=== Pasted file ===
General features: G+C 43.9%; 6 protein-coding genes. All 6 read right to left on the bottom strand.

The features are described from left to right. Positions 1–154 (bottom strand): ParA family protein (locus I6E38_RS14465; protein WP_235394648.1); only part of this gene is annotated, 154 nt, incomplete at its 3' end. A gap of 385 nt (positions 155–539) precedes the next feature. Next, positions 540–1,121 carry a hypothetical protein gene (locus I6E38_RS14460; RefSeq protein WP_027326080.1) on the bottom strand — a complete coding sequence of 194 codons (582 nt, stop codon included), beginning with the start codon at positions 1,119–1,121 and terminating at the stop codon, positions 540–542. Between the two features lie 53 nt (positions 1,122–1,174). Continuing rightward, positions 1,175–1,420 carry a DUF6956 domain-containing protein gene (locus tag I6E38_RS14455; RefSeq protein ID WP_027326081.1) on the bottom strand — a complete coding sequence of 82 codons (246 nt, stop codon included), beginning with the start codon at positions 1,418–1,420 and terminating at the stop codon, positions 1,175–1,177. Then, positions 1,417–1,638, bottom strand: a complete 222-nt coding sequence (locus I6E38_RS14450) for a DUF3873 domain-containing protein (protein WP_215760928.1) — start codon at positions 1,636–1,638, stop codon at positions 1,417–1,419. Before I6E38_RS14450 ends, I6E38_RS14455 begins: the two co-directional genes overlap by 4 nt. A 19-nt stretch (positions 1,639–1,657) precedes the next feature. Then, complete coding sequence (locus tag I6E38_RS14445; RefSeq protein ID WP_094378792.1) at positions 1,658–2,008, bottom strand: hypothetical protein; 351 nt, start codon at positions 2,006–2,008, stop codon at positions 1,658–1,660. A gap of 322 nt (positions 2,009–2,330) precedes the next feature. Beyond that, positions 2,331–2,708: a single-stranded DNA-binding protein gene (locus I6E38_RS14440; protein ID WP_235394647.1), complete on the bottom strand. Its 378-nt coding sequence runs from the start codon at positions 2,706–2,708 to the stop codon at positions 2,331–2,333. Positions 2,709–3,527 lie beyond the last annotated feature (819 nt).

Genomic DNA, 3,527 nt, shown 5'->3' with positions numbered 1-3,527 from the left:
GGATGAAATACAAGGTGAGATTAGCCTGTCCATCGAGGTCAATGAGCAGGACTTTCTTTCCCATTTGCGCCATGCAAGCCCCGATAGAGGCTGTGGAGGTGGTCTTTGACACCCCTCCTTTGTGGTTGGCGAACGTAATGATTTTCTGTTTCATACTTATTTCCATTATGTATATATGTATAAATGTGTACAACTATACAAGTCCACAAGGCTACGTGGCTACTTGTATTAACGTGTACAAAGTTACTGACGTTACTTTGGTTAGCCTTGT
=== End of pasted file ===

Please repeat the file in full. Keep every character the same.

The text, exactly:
General features: G+C 43.9%; 6 protein-coding genes. All 6 read right to left on the bottom strand.

The features are described from left to right. Positions 1–154 (bottom strand): ParA family protein (locus I6E38_RS14465; protein WP_235394648.1); only part of this gene is annotated, 154 nt, incomplete at its 3' end. A gap of 385 nt (positions 155–539) precedes the next feature. Next, positions 540–1,121 carry a hypothetical protein gene (locus I6E38_RS14460; RefSeq protein WP_027326080.1) on the bottom strand — a complete coding sequence of 194 codons (582 nt, stop codon included), beginning with the start codon at positions 1,119–1,121 and terminating at the stop codon, positions 540–542. Between the two features lie 53 nt (positions 1,122–1,174). Continuing rightward, positions 1,175–1,420 carry a DUF6956 domain-containing protein gene (locus tag I6E38_RS14455; RefSeq protein ID WP_027326081.1) on the bottom strand — a complete coding sequence of 82 codons (246 nt, stop codon included), beginning with the start codon at positions 1,418–1,420 and terminating at the stop codon, positions 1,175–1,177. Then, positions 1,417–1,638, bottom strand: a complete 222-nt coding sequence (locus I6E38_RS14450) for a DUF3873 domain-containing protein (protein WP_215760928.1) — start codon at positions 1,636–1,638, stop codon at positions 1,417–1,419. Before I6E38_RS14450 ends, I6E38_RS14455 begins: the two co-directional genes overlap by 4 nt. A 19-nt stretch (positions 1,639–1,657) precedes the next feature. Then, complete coding sequence (locus tag I6E38_RS14445; RefSeq protein ID WP_094378792.1) at positions 1,658–2,008, bottom strand: hypothetical protein; 351 nt, start codon at positions 2,006–2,008, stop codon at positions 1,658–1,660. A gap of 322 nt (positions 2,009–2,330) precedes the next feature. Beyond that, positions 2,331–2,708: a single-stranded DNA-binding protein gene (locus I6E38_RS14440; protein ID WP_235394647.1), complete on the bottom strand. Its 378-nt coding sequence runs from the start codon at positions 2,706–2,708 to the stop codon at positions 2,331–2,333. Positions 2,709–3,527 lie beyond the last annotated feature (819 nt).

Genomic DNA, 3,527 nt, shown 5'->3' with positions numbered 1-3,527 from the left:
GGATGAAATACAAGGTGAGATTAGCCTGTCCATCGAGGTCAATGAGCAGGACTTTCTTTCCCATTTGCGCCATGCAAGCCCCGATAGAGGCTGTGGAGGTGGTCTTTGACACCCCTCCTTTGTGGTTGGCGAACGTAATGATTTTCTGTTTCATACTTATTTCCATTATGTATATATGTATAAATGTGTACAACTATACAAGTCCACAAGGCTACGTGGCTACTTGTATTAACGTGTACAAAGTTACTGACGTTACTTTGGTTAGCCTTGT